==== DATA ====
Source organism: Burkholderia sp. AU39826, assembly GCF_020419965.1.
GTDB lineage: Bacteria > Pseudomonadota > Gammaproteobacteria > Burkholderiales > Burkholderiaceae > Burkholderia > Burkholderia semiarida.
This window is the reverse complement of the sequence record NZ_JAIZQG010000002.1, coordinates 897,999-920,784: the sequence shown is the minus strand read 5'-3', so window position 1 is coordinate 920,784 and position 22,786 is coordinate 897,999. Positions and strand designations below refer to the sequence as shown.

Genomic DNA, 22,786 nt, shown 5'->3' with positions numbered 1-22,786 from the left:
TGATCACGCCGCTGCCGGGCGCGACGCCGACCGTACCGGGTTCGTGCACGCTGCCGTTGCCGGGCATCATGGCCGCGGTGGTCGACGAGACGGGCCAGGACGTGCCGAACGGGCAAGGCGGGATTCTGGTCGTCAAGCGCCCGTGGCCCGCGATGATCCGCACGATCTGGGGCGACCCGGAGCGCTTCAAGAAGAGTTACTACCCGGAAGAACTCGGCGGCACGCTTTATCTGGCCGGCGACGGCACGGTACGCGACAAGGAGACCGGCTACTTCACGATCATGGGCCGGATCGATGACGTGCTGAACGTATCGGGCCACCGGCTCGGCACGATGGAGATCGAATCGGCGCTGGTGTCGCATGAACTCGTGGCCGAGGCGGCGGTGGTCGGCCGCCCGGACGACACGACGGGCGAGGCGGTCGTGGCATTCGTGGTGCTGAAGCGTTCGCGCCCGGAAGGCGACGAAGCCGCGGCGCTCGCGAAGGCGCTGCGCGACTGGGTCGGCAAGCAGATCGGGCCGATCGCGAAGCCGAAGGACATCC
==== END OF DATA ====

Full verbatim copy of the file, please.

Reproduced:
Source organism: Burkholderia sp. AU39826, assembly GCF_020419965.1.
GTDB lineage: Bacteria > Pseudomonadota > Gammaproteobacteria > Burkholderiales > Burkholderiaceae > Burkholderia > Burkholderia semiarida.
This window is the reverse complement of the sequence record NZ_JAIZQG010000002.1, coordinates 897,999-920,784: the sequence shown is the minus strand read 5'-3', so window position 1 is coordinate 920,784 and position 22,786 is coordinate 897,999. Positions and strand designations below refer to the sequence as shown.

Genomic DNA, 22,786 nt, shown 5'->3' with positions numbered 1-22,786 from the left:
TGATCACGCCGCTGCCGGGCGCGACGCCGACCGTACCGGGTTCGTGCACGCTGCCGTTGCCGGGCATCATGGCCGCGGTGGTCGACGAGACGGGCCAGGACGTGCCGAACGGGCAAGGCGGGATTCTGGTCGTCAAGCGCCCGTGGCCCGCGATGATCCGCACGATCTGGGGCGACCCGGAGCGCTTCAAGAAGAGTTACTACCCGGAAGAACTCGGCGGCACGCTTTATCTGGCCGGCGACGGCACGGTACGCGACAAGGAGACCGGCTACTTCACGATCATGGGCCGGATCGATGACGTGCTGAACGTATCGGGCCACCGGCTCGGCACGATGGAGATCGAATCGGCGCTGGTGTCGCATGAACTCGTGGCCGAGGCGGCGGTGGTCGGCCGCCCGGACGACACGACGGGCGAGGCGGTCGTGGCATTCGTGGTGCTGAAGCGTTCGCGCCCGGAAGGCGACGAAGCCGCGGCGCTCGCGAAGGCGCTGCGCGACTGGGTCGGCAAGCAGATCGGGCCGATCGCGAAGCCGAAGGACATCC